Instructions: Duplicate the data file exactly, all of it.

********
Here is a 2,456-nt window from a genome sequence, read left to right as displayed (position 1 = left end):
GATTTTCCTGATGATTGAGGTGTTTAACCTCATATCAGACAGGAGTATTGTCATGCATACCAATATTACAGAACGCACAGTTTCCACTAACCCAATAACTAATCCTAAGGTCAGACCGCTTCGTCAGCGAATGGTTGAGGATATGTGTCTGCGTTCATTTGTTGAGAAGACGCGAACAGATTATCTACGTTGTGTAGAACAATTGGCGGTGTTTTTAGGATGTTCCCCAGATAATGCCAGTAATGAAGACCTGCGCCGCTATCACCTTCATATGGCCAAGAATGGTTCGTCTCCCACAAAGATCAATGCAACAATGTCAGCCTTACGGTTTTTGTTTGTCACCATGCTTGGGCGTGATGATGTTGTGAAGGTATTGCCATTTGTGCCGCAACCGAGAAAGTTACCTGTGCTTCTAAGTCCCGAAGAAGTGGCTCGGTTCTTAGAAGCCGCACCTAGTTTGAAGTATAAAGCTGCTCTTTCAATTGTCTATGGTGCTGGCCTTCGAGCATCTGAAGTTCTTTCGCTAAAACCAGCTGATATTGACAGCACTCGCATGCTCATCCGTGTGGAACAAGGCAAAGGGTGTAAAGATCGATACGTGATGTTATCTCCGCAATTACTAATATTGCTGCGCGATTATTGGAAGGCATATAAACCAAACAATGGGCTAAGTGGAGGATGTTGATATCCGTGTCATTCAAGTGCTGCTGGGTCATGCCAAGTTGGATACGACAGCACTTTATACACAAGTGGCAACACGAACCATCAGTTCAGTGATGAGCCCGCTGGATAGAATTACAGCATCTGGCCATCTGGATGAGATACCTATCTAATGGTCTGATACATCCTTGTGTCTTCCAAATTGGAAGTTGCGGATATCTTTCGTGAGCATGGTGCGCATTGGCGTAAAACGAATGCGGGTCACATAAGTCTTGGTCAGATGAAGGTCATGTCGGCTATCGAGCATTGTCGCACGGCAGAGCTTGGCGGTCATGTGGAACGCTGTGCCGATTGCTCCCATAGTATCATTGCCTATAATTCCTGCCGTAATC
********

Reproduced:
Here is a 2,456-nt window from a genome sequence, read left to right as displayed (position 1 = left end):
GATTTTCCTGATGATTGAGGTGTTTAACCTCATATCAGACAGGAGTATTGTCATGCATACCAATATTACAGAACGCACAGTTTCCACTAACCCAATAACTAATCCTAAGGTCAGACCGCTTCGTCAGCGAATGGTTGAGGATATGTGTCTGCGTTCATTTGTTGAGAAGACGCGAACAGATTATCTACGTTGTGTAGAACAATTGGCGGTGTTTTTAGGATGTTCCCCAGATAATGCCAGTAATGAAGACCTGCGCCGCTATCACCTTCATATGGCCAAGAATGGTTCGTCTCCCACAAAGATCAATGCAACAATGTCAGCCTTACGGTTTTTGTTTGTCACCATGCTTGGGCGTGATGATGTTGTGAAGGTATTGCCATTTGTGCCGCAACCGAGAAAGTTACCTGTGCTTCTAAGTCCCGAAGAAGTGGCTCGGTTCTTAGAAGCCGCACCTAGTTTGAAGTATAAAGCTGCTCTTTCAATTGTCTATGGTGCTGGCCTTCGAGCATCTGAAGTTCTTTCGCTAAAACCAGCTGATATTGACAGCACTCGCATGCTCATCCGTGTGGAACAAGGCAAAGGGTGTAAAGATCGATACGTGATGTTATCTCCGCAATTACTAATATTGCTGCGCGATTATTGGAAGGCATATAAACCAAACAATGGGCTAAGTGGAGGATGTTGATATCCGTGTCATTCAAGTGCTGCTGGGTCATGCCAAGTTGGATACGACAGCACTTTATACACAAGTGGCAACACGAACCATCAGTTCAGTGATGAGCCCGCTGGATAGAATTACAGCATCTGGCCATCTGGATGAGATACCTATCTAATGGTCTGATACATCCTTGTGTCTTCCAAATTGGAAGTTGCGGATATCTTTCGTGAGCATGGTGCGCATTGGCGTAAAACGAATGCGGGTCACATAAGTCTTGGTCAGATGAAGGTCATGTCGGCTATCGAGCATTGTCGCACGGCAGAGCTTGGCGGTCATGTGGAACGCTGTGCCGATTGCTCCCATAGTATCATTGCCTATAATTCCTGCCGTAATC